Cyanotype is a camera-less photographic printing process invented in 1842 by scientist and astronomer, Sir John Hirschel, which produces a cyan-blue print when a chemistry-coated surface is exposed to sunlight. The first artist (who was also a botanist) to use it was Anna Atkins. She is cited as the very first female photographer (though made without the use of a camera) and her family was friends with William Henry Fox Talbot (credited with inventing photography) and Atkins learned techniques from him and then made her own path. She published a book Photographs of British Algae in 1843.
Through my use of this medium, I manipulate physical impressions of plants grown locally in my Hudson Valley garden and other nearby areas, along with intricately cutout photographic negatives. Each selected flower or plant is preserved through a pressing process in which I dissect and shape each form—akin to a specimen from a natural history museum—and then lay everything out in massive flat files in my attic studio. Given that sunlight starts the exposure process with cyanotype chemistry, I carefully arrange elaborate compositions at night and utilize long exposures under natural or UV light to create the final prints.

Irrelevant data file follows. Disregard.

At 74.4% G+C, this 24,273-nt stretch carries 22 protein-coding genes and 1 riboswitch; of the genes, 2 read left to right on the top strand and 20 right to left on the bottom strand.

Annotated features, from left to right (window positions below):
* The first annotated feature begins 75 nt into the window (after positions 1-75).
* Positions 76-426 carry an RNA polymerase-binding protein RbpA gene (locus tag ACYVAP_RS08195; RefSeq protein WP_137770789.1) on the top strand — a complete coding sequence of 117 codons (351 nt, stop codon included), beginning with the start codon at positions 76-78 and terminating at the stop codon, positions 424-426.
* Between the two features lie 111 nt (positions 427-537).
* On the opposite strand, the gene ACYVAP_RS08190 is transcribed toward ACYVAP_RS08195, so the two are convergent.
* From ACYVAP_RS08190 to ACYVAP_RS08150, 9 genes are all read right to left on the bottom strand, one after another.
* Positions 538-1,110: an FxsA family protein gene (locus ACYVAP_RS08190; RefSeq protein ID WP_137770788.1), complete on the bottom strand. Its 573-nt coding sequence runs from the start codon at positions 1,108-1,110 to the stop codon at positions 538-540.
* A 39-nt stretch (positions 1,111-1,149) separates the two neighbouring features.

Julia Whitney Barnes